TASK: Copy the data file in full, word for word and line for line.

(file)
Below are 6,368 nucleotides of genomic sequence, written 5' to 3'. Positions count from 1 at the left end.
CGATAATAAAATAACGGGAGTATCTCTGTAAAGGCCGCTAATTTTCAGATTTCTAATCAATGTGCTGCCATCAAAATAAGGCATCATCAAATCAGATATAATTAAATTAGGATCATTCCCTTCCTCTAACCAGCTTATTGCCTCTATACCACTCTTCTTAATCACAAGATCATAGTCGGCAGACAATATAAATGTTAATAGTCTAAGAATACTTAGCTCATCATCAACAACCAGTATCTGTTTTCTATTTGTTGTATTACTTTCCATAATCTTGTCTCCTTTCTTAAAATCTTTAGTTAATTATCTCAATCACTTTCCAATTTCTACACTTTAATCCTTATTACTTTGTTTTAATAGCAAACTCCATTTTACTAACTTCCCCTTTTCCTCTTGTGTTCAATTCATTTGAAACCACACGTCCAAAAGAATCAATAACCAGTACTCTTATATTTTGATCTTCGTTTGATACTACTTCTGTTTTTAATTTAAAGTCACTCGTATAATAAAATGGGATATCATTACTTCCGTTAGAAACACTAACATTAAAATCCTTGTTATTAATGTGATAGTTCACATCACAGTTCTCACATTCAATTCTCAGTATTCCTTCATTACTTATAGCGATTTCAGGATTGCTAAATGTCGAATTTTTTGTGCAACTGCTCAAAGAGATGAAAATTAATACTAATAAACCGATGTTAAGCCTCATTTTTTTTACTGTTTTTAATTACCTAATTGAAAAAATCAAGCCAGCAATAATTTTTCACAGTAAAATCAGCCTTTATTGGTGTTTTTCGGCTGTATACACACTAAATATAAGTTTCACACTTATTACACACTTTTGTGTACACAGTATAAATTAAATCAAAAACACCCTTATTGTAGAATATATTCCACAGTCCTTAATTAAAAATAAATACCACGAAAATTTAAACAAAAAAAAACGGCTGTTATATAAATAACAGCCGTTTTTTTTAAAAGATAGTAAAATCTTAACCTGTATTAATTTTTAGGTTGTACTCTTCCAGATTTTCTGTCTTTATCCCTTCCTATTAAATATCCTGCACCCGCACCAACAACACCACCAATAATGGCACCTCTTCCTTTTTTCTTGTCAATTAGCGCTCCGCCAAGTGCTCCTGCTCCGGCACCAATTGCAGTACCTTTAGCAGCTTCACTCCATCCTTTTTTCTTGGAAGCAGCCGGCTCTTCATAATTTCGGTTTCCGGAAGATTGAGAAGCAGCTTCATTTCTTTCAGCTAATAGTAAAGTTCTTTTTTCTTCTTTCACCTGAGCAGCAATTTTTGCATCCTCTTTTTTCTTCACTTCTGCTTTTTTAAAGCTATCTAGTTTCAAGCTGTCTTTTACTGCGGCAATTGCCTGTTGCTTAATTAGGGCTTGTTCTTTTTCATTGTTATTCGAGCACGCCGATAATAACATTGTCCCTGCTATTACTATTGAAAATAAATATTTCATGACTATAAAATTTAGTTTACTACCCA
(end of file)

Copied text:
Below are 6,368 nucleotides of genomic sequence, written 5' to 3'. Positions count from 1 at the left end.
CGATAATAAAATAACGGGAGTATCTCTGTAAAGGCCGCTAATTTTCAGATTTCTAATCAATGTGCTGCCATCAAAATAAGGCATCATCAAATCAGATATAATTAAATTAGGATCATTCCCTTCCTCTAACCAGCTTATTGCCTCTATACCACTCTTCTTAATCACAAGATCATAGTCGGCAGACAATATAAATGTTAATAGTCTAAGAATACTTAGCTCATCATCAACAACCAGTATCTGTTTTCTATTTGTTGTATTACTTTCCATAATCTTGTCTCCTTTCTTAAAATCTTTAGTTAATTATCTCAATCACTTTCCAATTTCTACACTTTAATCCTTATTACTTTGTTTTAATAGCAAACTCCATTTTACTAACTTCCCCTTTTCCTCTTGTGTTCAATTCATTTGAAACCACACGTCCAAAAGAATCAATAACCAGTACTCTTATATTTTGATCTTCGTTTGATACTACTTCTGTTTTTAATTTAAAGTCACTCGTATAATAAAATGGGATATCATTACTTCCGTTAGAAACACTAACATTAAAATCCTTGTTATTAATGTGATAGTTCACATCACAGTTCTCACATTCAATTCTCAGTATTCCTTCATTACTTATAGCGATTTCAGGATTGCTAAATGTCGAATTTTTTGTGCAACTGCTCAAAGAGATGAAAATTAATACTAATAAACCGATGTTAAGCCTCATTTTTTTTACTGTTTTTAATTACCTAATTGAAAAAATCAAGCCAGCAATAATTTTTCACAGTAAAATCAGCCTTTATTGGTGTTTTTCGGCTGTATACACACTAAATATAAGTTTCACACTTATTACACACTTTTGTGTACACAGTATAAATTAAATCAAAAACACCCTTATTGTAGAATATATTCCACAGTCCTTAATTAAAAATAAATACCACGAAAATTTAAACAAAAAAAAACGGCTGTTATATAAATAACAGCCGTTTTTTTTAAAAGATAGTAAAATCTTAACCTGTATTAATTTTTAGGTTGTACTCTTCCAGATTTTCTGTCTTTATCCCTTCCTATTAAATATCCTGCACCCGCACCAACAACACCACCAATAATGGCACCTCTTCCTTTTTTCTTGTCAATTAGCGCTCCGCCAAGTGCTCCTGCTCCGGCACCAATTGCAGTACCTTTAGCAGCTTCACTCCATCCTTTTTTCTTGGAAGCAGCCGGCTCTTCATAATTTCGGTTTCCGGAAGATTGAGAAGCAGCTTCATTTCTTTCAGCTAATAGTAAAGTTCTTTTTTCTTCTTTCACCTGAGCAGCAATTTTTGCATCCTCTTTTTTCTTCACTTCTGCTTTTTTAAAGCTATCTAGTTTCAAGCTGTCTTTTACTGCGGCAATTGCCTGTTGCTTAATTAGGGCTTGTTCTTTTTCATTGTTATTCGAGCACGCCGATAATAACATTGTCCCTGCTATTACTATTGAAAATAAATATTTCATGACTATAAAATTTAGTTTACTACCCA